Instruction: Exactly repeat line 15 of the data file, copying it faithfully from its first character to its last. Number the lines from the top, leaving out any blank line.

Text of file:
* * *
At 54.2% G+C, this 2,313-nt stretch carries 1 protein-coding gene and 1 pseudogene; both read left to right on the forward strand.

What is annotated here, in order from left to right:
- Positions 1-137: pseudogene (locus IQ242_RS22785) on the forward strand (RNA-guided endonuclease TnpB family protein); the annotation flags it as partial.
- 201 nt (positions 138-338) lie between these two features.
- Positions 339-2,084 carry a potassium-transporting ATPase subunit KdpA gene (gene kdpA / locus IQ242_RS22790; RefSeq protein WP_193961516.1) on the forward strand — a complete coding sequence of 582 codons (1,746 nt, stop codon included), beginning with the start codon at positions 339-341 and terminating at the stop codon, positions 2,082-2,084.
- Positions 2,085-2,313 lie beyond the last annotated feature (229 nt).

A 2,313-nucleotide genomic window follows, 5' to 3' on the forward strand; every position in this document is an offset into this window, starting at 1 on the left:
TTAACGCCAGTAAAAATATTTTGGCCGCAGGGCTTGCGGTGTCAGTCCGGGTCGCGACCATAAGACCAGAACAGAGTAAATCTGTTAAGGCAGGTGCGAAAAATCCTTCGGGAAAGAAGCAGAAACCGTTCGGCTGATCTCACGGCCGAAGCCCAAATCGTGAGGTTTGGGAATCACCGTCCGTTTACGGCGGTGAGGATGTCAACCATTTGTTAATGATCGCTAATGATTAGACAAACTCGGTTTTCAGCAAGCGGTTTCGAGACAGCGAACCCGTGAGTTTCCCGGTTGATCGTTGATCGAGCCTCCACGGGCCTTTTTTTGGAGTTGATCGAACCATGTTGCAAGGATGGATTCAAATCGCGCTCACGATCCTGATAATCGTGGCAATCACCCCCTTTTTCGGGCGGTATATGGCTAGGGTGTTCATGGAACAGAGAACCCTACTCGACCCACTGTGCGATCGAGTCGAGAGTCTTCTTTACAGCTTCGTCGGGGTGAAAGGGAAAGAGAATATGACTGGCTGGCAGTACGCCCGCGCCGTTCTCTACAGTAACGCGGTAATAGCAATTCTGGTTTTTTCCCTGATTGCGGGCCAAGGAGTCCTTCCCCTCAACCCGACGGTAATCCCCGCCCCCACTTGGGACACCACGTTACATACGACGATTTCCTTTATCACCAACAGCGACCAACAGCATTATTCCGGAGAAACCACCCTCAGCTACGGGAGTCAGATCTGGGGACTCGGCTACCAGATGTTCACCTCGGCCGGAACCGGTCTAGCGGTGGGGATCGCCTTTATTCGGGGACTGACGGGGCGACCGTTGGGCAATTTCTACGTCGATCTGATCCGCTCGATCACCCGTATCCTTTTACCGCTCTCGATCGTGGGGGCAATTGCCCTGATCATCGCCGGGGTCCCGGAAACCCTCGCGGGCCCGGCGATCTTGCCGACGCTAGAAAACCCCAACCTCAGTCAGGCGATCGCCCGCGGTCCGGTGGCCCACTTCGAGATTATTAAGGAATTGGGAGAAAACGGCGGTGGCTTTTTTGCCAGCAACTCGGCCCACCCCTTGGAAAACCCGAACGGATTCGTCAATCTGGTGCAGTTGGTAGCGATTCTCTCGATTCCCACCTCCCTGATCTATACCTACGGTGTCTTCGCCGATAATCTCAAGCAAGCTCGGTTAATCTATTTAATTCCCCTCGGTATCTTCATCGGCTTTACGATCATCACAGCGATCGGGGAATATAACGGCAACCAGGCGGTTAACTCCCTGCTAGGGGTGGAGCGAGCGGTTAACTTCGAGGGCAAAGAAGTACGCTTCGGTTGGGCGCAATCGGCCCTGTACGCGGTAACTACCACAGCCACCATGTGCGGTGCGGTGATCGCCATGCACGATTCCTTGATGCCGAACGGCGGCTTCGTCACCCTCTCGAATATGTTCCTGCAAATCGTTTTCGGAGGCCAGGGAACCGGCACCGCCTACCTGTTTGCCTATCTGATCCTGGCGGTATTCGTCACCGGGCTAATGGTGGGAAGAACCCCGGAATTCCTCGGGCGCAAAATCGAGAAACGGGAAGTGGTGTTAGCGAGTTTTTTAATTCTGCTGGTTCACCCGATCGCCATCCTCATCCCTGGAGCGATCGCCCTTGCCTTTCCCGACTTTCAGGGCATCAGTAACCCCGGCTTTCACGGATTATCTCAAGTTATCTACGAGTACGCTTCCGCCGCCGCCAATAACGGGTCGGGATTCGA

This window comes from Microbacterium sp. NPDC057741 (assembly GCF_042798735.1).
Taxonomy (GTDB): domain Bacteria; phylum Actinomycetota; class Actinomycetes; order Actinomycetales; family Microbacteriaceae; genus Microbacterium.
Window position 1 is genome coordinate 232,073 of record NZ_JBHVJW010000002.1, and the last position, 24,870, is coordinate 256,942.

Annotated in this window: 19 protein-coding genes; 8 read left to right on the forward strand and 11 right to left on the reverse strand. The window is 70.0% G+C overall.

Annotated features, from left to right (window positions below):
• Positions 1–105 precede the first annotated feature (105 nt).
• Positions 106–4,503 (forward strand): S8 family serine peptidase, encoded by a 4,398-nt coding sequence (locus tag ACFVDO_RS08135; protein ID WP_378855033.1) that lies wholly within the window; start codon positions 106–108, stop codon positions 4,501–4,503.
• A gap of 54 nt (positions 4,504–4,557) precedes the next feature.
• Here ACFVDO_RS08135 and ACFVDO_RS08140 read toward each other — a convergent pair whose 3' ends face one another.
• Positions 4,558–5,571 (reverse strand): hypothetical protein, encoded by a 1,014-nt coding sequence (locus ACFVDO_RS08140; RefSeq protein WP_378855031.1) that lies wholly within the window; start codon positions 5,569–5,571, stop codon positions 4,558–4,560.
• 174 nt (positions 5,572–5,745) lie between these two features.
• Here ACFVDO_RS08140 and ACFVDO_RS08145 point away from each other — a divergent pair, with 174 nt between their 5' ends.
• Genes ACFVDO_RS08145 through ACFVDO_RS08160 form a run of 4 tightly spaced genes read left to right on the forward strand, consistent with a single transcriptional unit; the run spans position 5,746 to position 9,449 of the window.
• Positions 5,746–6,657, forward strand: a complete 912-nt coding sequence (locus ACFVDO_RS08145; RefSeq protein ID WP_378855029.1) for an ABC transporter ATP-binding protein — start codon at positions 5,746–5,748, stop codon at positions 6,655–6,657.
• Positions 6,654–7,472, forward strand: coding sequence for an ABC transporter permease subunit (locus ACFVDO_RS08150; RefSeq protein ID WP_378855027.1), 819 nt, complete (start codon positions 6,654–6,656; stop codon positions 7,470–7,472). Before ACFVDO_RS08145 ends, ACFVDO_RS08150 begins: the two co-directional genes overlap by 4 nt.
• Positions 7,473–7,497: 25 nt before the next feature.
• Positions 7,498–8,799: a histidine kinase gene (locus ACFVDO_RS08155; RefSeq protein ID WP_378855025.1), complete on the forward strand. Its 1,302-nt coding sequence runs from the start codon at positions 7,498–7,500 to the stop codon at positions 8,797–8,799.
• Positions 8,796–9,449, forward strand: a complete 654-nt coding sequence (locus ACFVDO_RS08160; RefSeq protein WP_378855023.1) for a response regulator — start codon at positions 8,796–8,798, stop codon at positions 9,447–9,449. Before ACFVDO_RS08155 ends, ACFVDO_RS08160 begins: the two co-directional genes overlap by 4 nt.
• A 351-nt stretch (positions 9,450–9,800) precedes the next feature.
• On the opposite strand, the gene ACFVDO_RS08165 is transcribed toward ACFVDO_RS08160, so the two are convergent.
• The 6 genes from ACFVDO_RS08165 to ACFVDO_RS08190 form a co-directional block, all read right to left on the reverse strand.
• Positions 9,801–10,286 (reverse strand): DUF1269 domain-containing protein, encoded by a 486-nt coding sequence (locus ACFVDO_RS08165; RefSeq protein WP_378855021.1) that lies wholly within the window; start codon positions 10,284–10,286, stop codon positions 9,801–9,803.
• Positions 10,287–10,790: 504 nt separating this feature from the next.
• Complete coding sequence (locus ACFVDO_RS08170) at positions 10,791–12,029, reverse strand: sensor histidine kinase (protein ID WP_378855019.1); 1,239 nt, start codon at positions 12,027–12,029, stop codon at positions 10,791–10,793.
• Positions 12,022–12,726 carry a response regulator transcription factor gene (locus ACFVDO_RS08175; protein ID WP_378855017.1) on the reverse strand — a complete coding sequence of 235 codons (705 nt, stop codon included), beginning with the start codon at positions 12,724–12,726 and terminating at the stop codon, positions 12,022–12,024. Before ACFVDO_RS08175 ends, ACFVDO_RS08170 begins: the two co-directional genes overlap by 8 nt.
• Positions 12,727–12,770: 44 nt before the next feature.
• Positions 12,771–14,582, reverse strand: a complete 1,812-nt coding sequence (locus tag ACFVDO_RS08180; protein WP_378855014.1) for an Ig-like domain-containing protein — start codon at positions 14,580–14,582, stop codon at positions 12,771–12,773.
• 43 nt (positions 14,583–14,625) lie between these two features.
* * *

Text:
• Positions 106–4,503 (forward strand): S8 family serine peptidase, encoded by a 4,398-nt coding sequence (locus tag ACFVDO_RS08135; protein ID WP_378855033.1) that lies wholly within the window; start codon positions 106–108, stop codon positions 4,501–4,503.